Stable water isotopes suggest sub-canopy water recycling in a northern forested catchment
Stable water isotopes provide a means of tracing many hydrologic processes, including poorly understood dynamics like soil water interactions with the atmosphere. We present a four-year dataset of biweekly water isotope samples from eight fluxes and stores in a headwater catchment at the Hubbard Brook Experimental Forest, New Hampshire, USA. We use Dansgaard's deuterium excess (d) parameter to infer hydrologic processes that cause stable water isotope fractionation. Although we expected to observe a decrease in d from precipitation to soil water because of evaporation, instead we observed an increase, which suggests sub-canopy water vapour recycling (evapotranspiration and then re-condensation). However, the underlying mechanisms and spatial dynamics remain uncertain. The apparent recycling is most evident in the growing season; weak evidence suggests a similar process in the dormant season. Sub-canopy water recycling is a novel hydrologic process that should have implications for micro-meteorology and habitat provided by the forest sub-canopy environment.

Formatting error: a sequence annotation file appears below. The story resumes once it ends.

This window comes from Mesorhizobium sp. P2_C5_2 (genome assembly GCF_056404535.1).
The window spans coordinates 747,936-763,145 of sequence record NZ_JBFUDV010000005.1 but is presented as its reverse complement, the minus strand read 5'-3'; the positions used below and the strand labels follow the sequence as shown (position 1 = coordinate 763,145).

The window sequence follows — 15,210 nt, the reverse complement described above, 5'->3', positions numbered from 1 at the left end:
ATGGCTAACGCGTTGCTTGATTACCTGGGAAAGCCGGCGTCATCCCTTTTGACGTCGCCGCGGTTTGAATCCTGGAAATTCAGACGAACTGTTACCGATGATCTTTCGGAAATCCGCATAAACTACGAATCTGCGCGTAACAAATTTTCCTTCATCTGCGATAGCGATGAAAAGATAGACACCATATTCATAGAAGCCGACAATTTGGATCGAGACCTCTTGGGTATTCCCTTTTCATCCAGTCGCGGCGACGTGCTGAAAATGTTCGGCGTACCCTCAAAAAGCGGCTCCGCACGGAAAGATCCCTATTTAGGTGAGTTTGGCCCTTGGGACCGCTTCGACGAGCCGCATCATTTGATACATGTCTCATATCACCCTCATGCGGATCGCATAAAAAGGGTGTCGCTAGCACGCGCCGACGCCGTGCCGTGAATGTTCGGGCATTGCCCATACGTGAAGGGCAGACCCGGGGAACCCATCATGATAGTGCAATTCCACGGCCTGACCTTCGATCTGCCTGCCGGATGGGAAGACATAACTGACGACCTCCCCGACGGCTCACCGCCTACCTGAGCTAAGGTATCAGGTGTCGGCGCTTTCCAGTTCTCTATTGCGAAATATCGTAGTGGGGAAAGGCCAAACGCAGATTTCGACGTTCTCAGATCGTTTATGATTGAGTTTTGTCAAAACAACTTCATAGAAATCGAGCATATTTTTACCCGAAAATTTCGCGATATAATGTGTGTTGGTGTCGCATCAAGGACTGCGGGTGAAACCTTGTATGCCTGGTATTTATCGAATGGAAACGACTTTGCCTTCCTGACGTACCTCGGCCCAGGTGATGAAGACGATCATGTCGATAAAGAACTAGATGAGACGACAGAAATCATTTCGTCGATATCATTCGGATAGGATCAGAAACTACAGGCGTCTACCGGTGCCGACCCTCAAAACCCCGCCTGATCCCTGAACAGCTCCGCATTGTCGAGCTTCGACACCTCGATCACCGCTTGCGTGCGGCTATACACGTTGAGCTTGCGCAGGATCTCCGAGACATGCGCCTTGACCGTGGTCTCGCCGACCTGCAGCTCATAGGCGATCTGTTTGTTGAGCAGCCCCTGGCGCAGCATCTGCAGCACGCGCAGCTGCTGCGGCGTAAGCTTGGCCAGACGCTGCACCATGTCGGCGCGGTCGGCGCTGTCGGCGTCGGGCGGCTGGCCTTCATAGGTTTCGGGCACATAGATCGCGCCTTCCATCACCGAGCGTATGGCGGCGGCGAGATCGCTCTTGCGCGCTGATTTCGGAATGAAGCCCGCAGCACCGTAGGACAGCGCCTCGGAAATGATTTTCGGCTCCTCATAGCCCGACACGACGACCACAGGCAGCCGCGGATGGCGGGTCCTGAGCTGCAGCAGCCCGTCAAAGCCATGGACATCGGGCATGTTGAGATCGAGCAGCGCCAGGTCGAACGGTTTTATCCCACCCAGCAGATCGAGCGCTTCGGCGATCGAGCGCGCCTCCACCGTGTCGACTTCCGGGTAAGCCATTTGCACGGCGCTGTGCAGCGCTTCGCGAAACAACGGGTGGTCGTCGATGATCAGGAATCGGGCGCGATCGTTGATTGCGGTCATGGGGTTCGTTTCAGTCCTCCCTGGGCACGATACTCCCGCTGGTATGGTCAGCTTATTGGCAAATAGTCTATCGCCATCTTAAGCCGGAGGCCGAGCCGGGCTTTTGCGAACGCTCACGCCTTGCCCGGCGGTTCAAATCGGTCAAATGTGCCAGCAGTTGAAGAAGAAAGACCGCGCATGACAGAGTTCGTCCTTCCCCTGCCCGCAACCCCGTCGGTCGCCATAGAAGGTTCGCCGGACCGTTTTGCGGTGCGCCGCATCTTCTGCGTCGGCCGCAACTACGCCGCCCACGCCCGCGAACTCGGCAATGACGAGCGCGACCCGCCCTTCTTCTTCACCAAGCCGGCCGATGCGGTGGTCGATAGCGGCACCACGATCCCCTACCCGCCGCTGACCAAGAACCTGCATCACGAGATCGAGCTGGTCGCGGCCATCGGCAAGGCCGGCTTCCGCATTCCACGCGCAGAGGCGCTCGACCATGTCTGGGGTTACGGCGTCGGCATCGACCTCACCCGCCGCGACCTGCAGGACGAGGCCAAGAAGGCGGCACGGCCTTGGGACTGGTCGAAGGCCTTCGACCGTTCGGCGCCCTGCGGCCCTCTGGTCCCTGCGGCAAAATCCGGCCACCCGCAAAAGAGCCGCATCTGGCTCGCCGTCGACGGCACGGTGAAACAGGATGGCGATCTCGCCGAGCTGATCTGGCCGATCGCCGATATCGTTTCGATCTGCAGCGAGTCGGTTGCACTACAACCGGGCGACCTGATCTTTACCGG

Digital Object Identifier (DOI)
Green, M. B., Laursen, B. K., Campbell, J. L., McGuire, K. J., and Kelsey, E. P. (2015) Stable water isotopes suggest sub-canopy water recycling in a northern forested catchment. Hydrol. Process., 29: 5193– 5202. doi: 10.1002/hyp.10706.
Copyright © 2015 John Wiley & Sons, Ltd.